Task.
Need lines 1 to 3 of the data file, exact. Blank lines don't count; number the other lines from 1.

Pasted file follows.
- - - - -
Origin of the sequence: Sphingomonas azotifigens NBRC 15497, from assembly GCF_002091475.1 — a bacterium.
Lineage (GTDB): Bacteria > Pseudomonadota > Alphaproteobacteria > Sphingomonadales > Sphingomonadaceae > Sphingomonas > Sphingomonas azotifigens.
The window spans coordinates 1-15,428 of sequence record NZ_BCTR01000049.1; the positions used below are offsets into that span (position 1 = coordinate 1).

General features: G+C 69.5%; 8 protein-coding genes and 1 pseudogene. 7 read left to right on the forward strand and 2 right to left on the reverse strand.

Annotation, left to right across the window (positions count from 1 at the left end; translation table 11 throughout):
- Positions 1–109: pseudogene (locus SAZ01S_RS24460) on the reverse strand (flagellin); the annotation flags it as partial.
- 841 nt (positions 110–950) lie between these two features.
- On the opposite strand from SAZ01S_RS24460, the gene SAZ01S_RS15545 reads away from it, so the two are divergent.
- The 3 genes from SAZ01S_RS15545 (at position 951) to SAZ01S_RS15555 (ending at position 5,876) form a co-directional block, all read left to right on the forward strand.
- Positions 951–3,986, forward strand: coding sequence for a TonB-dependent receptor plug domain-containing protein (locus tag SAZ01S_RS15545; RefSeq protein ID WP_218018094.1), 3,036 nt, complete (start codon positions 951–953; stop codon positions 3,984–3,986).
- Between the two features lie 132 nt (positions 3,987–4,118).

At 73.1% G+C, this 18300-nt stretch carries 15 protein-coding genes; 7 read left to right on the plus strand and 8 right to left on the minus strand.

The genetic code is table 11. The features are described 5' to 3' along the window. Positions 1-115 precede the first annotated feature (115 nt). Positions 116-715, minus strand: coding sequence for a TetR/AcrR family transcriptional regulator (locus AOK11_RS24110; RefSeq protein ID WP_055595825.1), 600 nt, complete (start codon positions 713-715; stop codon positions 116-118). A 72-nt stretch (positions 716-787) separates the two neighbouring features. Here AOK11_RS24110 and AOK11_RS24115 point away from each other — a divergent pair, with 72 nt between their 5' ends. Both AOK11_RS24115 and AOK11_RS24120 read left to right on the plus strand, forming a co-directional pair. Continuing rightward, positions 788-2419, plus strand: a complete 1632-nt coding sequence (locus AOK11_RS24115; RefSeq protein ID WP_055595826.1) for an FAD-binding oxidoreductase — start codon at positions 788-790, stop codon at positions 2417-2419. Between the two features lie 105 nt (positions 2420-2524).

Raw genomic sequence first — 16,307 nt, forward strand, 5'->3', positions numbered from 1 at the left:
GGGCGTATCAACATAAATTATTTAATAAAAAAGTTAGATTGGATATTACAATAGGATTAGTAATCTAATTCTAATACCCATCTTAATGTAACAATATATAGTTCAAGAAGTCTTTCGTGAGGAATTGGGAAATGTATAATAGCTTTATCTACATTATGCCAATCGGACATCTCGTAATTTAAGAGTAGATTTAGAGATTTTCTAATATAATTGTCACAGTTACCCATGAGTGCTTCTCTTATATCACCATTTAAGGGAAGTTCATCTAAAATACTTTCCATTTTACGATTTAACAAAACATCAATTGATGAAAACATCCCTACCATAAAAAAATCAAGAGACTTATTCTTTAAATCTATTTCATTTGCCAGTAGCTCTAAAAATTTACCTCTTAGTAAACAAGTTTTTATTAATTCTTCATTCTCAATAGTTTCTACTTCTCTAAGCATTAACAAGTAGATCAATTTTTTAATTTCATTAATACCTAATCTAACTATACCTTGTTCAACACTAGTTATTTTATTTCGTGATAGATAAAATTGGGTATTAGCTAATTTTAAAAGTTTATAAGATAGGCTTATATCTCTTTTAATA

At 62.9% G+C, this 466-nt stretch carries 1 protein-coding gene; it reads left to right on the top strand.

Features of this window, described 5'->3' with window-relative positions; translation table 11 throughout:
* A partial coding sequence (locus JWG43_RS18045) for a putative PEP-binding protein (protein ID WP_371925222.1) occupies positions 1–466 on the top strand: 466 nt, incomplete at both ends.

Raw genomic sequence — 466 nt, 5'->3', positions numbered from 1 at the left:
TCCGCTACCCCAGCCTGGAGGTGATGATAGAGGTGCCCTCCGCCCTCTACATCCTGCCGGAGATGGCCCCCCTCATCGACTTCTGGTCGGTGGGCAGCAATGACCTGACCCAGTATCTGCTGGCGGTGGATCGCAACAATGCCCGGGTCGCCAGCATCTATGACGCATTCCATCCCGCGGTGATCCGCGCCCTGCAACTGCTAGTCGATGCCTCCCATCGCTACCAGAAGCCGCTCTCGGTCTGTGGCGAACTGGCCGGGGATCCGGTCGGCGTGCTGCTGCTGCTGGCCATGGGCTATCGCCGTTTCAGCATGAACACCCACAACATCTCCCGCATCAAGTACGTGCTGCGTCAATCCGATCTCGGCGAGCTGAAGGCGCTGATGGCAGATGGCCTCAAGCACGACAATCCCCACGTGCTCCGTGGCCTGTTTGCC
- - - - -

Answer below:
Origin of the sequence: Sphingomonas azotifigens NBRC 15497, from assembly GCF_002091475.1 — a bacterium.
Lineage (GTDB): Bacteria > Pseudomonadota > Alphaproteobacteria > Sphingomonadales > Sphingomonadaceae > Sphingomonas > Sphingomonas azotifigens.
The window spans coordinates 1-15,428 of sequence record NZ_BCTR01000049.1; the positions used below are offsets into that span (position 1 = coordinate 1).